Smokies African American studies trace a great musician with roots in Oconaluftee
GATLINBURG — Black history, let alone jazz history, isn’t the first thing that comes to mind when most people think about the Smokies.
But famed jazz musician Charles Mingus Jr.’s family has roots in what is now Great Smoky Mountains National Park.
At the recent virtual Discover Life in America Colloquium, previously reported on by Hellbender Press, Appalachian Highlands Science Education Coordinator Antoine Fletcher was the sole presenter on social sciences. He went into the Mingus family history and Black history in the Southern Appalachian region.
Fletcher said the Mingus story derives from the African American Experiences in the Smokies Project, which he described as “a project that is focusing on the untold stories of African Americans in the park and the Southern Appalachian region.”
“There’s a huge story to tell,” he said of his research. “There are stories of the human vestiges that we have from 900-plus years.”
If you care about growth and transportation in Knox County, attend one of these meetings to share your ideas and express your opinions.
This article was updated on March 27 with first impressions from the March 27 meeting.
KNOXVILLE — Based on previous public input and data analysis, the Advance Knox project team has developed a list of proposed transportation projects that will accompany a future land use plan.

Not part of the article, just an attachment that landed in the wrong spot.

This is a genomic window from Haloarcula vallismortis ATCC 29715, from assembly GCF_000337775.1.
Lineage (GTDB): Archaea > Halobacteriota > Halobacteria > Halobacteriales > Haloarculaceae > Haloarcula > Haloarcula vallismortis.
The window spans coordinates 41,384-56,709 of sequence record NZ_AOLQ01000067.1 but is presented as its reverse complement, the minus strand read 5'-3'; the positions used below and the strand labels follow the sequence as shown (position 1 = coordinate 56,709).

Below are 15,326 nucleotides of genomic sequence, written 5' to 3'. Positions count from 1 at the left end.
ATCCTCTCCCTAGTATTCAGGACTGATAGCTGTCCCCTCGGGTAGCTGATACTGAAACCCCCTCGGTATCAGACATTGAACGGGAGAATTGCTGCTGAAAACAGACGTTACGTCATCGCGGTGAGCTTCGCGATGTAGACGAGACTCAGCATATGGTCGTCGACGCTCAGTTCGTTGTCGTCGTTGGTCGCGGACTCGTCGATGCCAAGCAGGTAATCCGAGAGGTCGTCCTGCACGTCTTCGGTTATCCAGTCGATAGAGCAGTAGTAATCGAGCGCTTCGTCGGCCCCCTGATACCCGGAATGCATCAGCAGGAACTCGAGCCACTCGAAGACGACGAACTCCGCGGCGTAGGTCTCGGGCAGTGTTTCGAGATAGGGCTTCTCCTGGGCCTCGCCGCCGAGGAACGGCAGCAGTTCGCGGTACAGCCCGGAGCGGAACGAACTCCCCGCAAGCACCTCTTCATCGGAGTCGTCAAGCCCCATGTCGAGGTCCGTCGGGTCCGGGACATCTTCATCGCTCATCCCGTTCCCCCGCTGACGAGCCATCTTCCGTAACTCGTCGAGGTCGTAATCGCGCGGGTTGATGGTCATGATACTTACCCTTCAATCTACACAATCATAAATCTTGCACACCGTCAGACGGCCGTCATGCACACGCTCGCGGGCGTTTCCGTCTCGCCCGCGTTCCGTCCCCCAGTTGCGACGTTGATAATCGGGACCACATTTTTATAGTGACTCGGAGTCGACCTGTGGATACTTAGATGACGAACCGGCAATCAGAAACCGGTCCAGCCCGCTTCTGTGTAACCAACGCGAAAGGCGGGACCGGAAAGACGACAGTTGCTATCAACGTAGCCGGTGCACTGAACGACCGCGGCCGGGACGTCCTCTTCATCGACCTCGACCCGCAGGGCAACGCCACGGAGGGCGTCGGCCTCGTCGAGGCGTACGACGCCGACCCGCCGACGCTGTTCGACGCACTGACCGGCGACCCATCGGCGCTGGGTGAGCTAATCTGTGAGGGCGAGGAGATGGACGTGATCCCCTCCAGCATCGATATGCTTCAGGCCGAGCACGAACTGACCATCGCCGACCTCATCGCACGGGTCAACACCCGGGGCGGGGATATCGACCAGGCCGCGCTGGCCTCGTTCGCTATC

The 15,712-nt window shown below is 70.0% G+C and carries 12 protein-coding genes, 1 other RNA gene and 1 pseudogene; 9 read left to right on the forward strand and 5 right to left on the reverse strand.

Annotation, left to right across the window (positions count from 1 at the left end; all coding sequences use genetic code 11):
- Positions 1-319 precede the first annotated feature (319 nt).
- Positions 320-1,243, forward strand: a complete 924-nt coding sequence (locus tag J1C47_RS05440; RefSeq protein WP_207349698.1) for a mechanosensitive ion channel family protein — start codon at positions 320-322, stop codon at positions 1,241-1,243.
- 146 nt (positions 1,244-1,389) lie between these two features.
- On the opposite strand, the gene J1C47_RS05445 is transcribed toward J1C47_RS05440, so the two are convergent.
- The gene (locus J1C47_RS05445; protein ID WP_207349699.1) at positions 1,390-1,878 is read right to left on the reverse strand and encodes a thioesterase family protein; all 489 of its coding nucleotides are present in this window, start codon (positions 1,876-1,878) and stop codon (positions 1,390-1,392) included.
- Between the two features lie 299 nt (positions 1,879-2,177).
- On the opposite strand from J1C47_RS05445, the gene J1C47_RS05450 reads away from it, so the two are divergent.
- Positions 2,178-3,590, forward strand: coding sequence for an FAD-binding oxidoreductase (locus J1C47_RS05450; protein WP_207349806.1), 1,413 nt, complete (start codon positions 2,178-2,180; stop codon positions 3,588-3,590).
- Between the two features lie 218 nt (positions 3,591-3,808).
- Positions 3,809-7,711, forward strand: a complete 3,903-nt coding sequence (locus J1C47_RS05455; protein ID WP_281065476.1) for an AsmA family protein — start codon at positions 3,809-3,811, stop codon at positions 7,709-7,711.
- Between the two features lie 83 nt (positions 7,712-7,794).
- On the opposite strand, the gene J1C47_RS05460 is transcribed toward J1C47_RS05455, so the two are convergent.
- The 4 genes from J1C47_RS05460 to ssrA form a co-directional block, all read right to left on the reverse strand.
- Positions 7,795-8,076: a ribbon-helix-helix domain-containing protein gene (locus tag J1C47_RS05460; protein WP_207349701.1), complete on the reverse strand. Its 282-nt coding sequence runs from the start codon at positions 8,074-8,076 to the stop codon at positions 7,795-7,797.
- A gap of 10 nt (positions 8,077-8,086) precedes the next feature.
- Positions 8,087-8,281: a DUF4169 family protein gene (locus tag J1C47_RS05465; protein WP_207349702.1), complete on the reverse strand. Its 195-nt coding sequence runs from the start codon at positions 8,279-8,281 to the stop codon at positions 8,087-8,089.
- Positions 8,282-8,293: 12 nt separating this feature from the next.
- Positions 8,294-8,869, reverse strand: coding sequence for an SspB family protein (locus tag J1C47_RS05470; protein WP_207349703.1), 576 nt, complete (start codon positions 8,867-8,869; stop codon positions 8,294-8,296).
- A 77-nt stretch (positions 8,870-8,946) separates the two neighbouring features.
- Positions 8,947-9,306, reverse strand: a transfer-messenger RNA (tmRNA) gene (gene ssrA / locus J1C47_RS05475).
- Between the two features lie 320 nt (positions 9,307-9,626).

Advance Knox is an effort to define a vision and create a plan that will guide growth, land use, transportation, economic prosperity and quality of life in Knox County for years to come.
This is the first time the County has created an integrated land use and transportation plan, that is billed as having “the potential to be transformative.”
“Bringing land use and transportation components together is what will set this plan up for success,” said Knox County Mayor Glenn Jacobs. “Our teams are eager to hear community feedback and move toward adopting a final plan.”
Will this plan result in the transformation that you hope for?
Now is the time for you to check that it meets your needs, expectations and wishes. Or, to argue for better solutions by participating in this process.
Priorities Week is the third and final round of Advance Knox community outreach!